Wadah Khanfar on how the Arab Spring transformed journalism
The former head of Al Jazeera denies allegations that the network was in any way partisan under his watch, a criticism frequently levelled at the broadcaster, which is funded by the emir of Qatar.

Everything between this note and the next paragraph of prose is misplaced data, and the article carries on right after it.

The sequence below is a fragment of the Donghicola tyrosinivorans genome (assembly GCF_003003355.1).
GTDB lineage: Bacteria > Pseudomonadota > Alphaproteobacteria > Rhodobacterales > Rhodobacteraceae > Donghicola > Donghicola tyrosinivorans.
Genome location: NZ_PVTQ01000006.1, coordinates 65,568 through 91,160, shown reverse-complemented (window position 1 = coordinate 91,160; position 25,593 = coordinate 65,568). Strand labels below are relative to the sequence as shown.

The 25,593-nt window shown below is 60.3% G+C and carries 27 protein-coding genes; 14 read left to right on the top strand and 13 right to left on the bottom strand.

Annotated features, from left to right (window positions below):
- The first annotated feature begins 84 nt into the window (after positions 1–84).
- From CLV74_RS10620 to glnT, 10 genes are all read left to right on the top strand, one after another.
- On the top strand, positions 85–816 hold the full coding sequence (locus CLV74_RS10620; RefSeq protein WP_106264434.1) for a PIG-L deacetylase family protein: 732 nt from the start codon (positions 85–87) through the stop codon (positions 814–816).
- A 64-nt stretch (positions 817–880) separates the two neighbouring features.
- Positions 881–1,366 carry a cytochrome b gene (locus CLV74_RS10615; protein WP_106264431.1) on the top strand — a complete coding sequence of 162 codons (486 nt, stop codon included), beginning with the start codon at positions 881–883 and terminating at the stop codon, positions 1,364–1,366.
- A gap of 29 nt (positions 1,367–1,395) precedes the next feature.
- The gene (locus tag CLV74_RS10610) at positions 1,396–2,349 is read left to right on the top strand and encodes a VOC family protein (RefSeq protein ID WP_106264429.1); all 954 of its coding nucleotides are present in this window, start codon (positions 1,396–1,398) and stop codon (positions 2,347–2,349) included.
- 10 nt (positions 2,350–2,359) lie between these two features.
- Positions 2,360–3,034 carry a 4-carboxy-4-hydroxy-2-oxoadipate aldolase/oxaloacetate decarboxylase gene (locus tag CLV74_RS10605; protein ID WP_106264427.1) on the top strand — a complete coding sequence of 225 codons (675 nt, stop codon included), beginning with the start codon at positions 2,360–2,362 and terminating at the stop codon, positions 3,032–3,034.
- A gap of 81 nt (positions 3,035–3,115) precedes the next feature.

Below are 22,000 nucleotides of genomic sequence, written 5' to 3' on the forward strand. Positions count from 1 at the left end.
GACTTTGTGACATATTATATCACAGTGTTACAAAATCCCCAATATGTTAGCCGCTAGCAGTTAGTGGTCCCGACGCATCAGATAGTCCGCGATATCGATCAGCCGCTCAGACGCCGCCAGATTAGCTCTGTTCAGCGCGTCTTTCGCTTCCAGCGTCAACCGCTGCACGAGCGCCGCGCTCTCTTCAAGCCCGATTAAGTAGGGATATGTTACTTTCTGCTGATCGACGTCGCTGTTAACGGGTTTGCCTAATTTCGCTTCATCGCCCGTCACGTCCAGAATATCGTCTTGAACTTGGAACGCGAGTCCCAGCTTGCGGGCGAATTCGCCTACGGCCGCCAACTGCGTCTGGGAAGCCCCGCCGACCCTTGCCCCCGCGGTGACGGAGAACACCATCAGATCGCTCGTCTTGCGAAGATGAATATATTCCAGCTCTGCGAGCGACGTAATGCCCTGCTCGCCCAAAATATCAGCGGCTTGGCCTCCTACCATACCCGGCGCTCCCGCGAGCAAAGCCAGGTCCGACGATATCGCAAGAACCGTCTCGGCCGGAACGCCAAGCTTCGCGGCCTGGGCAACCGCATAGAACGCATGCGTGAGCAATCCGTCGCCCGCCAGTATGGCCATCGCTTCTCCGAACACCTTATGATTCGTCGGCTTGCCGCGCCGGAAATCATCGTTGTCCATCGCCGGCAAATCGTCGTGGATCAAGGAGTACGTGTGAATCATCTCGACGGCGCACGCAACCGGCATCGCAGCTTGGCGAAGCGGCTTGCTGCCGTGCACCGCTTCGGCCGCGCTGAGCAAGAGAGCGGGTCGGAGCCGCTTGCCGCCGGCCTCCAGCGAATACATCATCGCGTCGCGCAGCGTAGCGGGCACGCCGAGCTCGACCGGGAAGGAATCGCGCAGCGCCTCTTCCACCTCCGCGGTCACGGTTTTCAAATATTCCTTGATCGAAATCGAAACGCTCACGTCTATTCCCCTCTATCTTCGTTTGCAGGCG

Wadah Khanfar, the former director general of the Al-Jazeera Network, speaks to Free Speech Debate about the integration of social media and citizen journalism within traditional newsrooms following the 2011 Middle East uprisings. “That concept changed with the arrival of the Arab Spring because of the necessity newsrooms faced in gathering news from Egypt, Tunisia, Libya, Yemen when governments cracked down on official or professional journalism and mainstream broadcasters,” he says. Khanfar believes that the interplay between new and traditional media has further given rise to a new generation of “smart bloggers” who despite not having formal journalism qualifications have mastered many of the profession’s minimum standards of best practice. In the interview, Khanfar denies allegations that Al-Jazeera’s coverage was in any way partisan under his watch – a criticism frequently levelled at the broadcaster, which is funded by the emir of Qatar. Partisan media, he adds, has no place in society as it only leads to “fragmentation and chaos”.